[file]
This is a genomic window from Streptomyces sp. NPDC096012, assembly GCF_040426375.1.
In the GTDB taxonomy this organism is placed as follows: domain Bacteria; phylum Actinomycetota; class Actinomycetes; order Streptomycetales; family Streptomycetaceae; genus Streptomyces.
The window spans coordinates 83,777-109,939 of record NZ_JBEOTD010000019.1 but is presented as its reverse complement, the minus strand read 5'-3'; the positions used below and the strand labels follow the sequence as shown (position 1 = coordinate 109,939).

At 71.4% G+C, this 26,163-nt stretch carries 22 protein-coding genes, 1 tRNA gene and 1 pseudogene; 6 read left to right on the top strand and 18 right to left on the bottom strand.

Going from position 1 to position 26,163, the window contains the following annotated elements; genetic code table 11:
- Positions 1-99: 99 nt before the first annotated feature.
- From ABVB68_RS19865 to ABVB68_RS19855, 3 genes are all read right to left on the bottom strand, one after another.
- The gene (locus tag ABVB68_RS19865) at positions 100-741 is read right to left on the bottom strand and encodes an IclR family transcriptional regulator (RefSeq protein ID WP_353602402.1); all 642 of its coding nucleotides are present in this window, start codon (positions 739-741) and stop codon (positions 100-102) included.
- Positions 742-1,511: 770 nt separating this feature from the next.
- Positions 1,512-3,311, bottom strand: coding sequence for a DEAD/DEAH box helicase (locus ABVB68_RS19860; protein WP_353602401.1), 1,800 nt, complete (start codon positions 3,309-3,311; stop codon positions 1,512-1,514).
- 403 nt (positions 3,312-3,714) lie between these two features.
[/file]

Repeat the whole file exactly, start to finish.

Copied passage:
This is a genomic window from Streptomyces sp. NPDC096012, assembly GCF_040426375.1.
In the GTDB taxonomy this organism is placed as follows: domain Bacteria; phylum Actinomycetota; class Actinomycetes; order Streptomycetales; family Streptomycetaceae; genus Streptomyces.
The window spans coordinates 83,777-109,939 of record NZ_JBEOTD010000019.1 but is presented as its reverse complement, the minus strand read 5'-3'; the positions used below and the strand labels follow the sequence as shown (position 1 = coordinate 109,939).

At 71.4% G+C, this 26,163-nt stretch carries 22 protein-coding genes, 1 tRNA gene and 1 pseudogene; 6 read left to right on the top strand and 18 right to left on the bottom strand.

Going from position 1 to position 26,163, the window contains the following annotated elements; genetic code table 11:
- Positions 1-99: 99 nt before the first annotated feature.
- From ABVB68_RS19865 to ABVB68_RS19855, 3 genes are all read right to left on the bottom strand, one after another.
- The gene (locus tag ABVB68_RS19865) at positions 100-741 is read right to left on the bottom strand and encodes an IclR family transcriptional regulator (RefSeq protein ID WP_353602402.1); all 642 of its coding nucleotides are present in this window, start codon (positions 739-741) and stop codon (positions 100-102) included.
- Positions 742-1,511: 770 nt separating this feature from the next.
- Positions 1,512-3,311, bottom strand: coding sequence for a DEAD/DEAH box helicase (locus ABVB68_RS19860; protein WP_353602401.1), 1,800 nt, complete (start codon positions 3,309-3,311; stop codon positions 1,512-1,514).
- 403 nt (positions 3,312-3,714) lie between these two features.